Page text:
Total Cards - 60

****** via SixPrizes: https://sixprizes.com/?p=72074 ******

I’ve removed a VS Seeker, the Faba disruption and the Landorus-EX’s in favor of an extra Guzma, an extra Riolu and 2 Buzzwole-GX’s. I definitely think having a Psychic Weakness is much better right now in Expanded than a Water one due to Blastoise and Seismitoad decks. Also, the Faba honestly doesn’t make much sense to me purely because you will rarely have enough ‘free turns’ to disrupt their Seismitoad and make them whiff an energy. Not only that but against other Zoroark decks, type advantage should be enough to carry you through the match, and against Garbodor decks, it’s too slow to be used to reactivate your Abilities so I don’t see how it would ever be useful.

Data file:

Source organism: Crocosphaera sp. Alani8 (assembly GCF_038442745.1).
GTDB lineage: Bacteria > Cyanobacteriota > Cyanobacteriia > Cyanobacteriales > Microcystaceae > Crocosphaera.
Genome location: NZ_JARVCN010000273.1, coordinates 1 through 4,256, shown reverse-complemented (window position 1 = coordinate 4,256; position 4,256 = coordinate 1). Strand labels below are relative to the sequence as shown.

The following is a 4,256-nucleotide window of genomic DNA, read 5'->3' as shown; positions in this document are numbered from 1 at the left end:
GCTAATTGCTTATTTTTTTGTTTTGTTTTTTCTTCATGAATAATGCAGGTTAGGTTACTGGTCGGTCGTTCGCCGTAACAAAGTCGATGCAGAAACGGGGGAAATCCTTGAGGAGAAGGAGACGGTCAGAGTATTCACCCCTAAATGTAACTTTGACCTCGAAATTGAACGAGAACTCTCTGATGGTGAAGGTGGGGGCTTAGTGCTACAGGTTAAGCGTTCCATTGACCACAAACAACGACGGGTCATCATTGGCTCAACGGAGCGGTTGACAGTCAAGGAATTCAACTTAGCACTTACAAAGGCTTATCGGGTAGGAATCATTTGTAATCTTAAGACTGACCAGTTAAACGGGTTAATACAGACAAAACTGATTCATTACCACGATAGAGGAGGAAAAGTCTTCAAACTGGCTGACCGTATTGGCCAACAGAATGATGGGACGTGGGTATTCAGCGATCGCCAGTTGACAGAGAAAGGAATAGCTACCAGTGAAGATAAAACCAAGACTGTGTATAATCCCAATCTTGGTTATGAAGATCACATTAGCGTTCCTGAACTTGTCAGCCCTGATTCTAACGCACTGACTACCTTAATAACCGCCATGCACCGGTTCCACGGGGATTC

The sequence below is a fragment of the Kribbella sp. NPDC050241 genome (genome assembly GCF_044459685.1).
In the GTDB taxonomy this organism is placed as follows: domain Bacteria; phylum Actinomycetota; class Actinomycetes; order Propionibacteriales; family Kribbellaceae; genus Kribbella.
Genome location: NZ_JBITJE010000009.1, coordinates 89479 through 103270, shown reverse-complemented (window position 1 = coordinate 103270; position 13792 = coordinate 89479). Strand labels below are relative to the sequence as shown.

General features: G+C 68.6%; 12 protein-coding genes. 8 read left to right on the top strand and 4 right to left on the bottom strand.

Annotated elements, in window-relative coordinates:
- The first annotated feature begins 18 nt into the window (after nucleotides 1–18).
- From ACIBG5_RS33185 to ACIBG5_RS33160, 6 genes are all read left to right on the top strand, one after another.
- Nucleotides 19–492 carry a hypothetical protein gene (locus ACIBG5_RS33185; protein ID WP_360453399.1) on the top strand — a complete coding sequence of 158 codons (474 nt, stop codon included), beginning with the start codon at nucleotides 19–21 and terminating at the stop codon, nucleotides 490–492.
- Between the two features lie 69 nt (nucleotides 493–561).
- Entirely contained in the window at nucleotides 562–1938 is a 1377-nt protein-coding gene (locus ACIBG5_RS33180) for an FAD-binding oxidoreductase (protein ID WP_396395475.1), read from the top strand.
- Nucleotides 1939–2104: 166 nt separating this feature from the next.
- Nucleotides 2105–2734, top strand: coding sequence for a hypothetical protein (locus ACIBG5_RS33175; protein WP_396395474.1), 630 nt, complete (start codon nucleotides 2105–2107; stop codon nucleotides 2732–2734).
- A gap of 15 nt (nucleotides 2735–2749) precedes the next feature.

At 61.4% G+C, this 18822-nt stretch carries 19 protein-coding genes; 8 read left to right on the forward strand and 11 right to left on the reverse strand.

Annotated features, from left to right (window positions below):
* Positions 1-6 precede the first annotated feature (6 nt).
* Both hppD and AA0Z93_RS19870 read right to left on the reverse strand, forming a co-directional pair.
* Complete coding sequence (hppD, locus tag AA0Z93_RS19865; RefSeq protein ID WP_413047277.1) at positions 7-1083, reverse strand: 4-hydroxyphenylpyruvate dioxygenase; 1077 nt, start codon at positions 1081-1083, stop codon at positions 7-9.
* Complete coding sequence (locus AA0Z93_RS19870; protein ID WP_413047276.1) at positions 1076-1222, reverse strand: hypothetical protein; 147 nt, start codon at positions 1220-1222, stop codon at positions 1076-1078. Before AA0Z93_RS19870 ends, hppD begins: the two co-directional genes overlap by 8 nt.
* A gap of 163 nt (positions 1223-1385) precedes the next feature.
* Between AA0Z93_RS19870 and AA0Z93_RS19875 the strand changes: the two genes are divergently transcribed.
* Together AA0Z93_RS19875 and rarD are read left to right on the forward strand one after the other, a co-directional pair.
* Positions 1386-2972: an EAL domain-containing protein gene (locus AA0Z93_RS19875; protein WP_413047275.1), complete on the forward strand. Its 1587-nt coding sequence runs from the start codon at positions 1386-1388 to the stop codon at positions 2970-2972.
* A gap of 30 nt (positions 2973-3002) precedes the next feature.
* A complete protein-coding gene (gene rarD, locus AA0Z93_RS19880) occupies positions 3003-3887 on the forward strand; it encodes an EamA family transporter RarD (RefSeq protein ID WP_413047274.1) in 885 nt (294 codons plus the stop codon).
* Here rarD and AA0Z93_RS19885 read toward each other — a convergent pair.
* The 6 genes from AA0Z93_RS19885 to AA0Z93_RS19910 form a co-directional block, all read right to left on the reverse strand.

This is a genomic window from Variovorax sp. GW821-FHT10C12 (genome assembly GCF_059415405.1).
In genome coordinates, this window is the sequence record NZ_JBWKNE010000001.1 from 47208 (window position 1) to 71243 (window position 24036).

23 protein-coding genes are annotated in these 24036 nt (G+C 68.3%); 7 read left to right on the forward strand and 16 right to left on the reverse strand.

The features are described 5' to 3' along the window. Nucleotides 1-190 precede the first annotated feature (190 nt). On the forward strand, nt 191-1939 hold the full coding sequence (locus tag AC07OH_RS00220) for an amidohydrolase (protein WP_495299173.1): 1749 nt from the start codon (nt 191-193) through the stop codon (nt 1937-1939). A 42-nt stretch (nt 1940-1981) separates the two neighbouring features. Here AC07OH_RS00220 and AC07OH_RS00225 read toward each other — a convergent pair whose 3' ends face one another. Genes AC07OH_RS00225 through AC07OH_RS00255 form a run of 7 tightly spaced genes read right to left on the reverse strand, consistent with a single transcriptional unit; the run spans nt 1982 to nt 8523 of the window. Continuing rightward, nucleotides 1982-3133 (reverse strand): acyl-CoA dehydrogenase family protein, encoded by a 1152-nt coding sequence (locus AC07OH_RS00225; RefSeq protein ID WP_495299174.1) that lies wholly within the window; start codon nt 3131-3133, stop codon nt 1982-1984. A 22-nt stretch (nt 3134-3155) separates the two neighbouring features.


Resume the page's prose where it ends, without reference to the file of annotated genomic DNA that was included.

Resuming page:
The extra Guzma and Riolu should greatly help in bypassing the Seismitoad-EX and just taking a raw KO on Zoroark itself, while preventing from something getting trapped in the Active Spot. A 4th Guzma might even be desirable here for the same reason, as you can simply win this game by taking 3 KOs on Zoroarks rather than dealing with Seismitoad itself.

Next up we have Rayquaza-GX, once again working from the most recent successful list from Anaheim, but with a few changes to hopefully strengthen its previous matchup against it:

Pokémon (15)

4 Rayquaza-GX

2 Ho-Oh-EX DRX

2 Marshadow SLG

2 Shaymin-EX ROS

1 Mew FCO

1 Oranguru SUM

1 Sudowoodo GRI

1 Tapu Lele-GX

1 Zeraora-GX

Trainer (31)

4 Guzma

1 Colress

1 N

1 Professor Sycamore


4 Max Elixir

4 Ultra Ball

3 Mysterious Treasure

3 VS Seeker

2 Battle Compressor

2 Rescue Stretcher

2 Trainers’ Mail


1 Dowsing Machine


3 Sky Field

Energy (14)

7 G

7 L


Copy List